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\'6 Design Lessons From the Apple Store\'

updated 01:35 pm EDT, Tue September 21, 2004

Apple Store design lessons

ChangeThis has published a manifesto titled "" written by Information Architecture guru Jesse James Garrett (founding partner of Adaptive Path). "Say what you will about Apple computer, its products have drawn the kind of attention and spawned the kind of loyal (some might say rabid) customer base that other companies would kill for. Famous for its attention to detail, the company recently stepped outside of its comfort zone of hardware and software and built its first retail stores. The thought that went into each detail, both successful and unsuccessful, and how Apple transformed its brand identity into a physical space and experience, bears lessons for those developing all kinds of products and services."

by MacNN Staff





  1. Buran

    Joined: Dec 1969


    No photography? Not here

    No photography? I've never heard of such a thing. Others have taken plenty of photos, and they've never bothered me either, as I've taken pictures at Apple Stores several times without being interrupted. I know they see me do this, and sometimes I even use my camera's flash for some photos, so it's not like I'm trying to be stealthy about it. They just smile knowingly at me, or just ask if they can help (though that, too, they're pretty good about; they seem able to pick up on the "I don't need assistance right now" vibe). Sounds like somebody at the author's local store got on a bit of a power trip ...

    This seems to be all too common these days, sadly. I ran into this crazy attitude myself last week on vacation. There's the "security" guy at a commuter rail station who did the "you can't take pictures here" thing at me when I was doing what? Taking pictures of the model trains that were on display! What do they expect? Enthusiasts are going to be interested in doing that. And it's not like it was a military base or anything, for heavens sake. And then there was the guy at a museum who complained about my tripod even though I went out of my way to put it in the corner out of peoples' way. If you want good photos in the dark, you need a tripod. They cover that in Photography 101, and I thought Common Sense would cover that for people who haven't taken photography courses. No one said a word about it when I went through the front door, either... not everybody is your grandmother with a cheap point and shoot.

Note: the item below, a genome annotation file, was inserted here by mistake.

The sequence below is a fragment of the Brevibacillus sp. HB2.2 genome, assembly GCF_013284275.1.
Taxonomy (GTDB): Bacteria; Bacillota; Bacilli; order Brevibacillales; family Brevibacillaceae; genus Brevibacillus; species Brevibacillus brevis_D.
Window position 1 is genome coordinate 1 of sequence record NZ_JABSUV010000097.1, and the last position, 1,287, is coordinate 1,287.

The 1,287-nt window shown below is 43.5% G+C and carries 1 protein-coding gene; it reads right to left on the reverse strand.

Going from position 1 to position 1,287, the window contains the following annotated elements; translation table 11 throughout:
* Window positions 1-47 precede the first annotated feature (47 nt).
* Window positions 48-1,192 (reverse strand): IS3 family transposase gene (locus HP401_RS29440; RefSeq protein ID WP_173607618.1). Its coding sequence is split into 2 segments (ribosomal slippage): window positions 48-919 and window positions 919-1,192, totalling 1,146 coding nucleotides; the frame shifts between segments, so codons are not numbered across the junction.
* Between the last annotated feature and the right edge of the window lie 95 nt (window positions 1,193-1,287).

Anyway, this is turning into a ramble. My point: a chain retail store is hardly unique. Go to another store. Come back at another time, chosen randomly. Just don't buy anything right after that incident, or it'll look like you don't care how you're treated. And be sure to politely state your displeasure and that you don't feel comfortable shopping there when there are people there that care more about intimidation than actually helping you.

  1. mgescuro

    Joined: Dec 1969


    No Photos? Odd

    Well, I took some shots of the NYC flagship Apple store, and I wasn't bothered.

    But I do understand that some stores request no photography. It's a security measure. They don't want people taking shots of exits, camera placements, personnel, etc. There's no photograph allowed in Harrod's London, Saks, Tiffany's, just to name a few.

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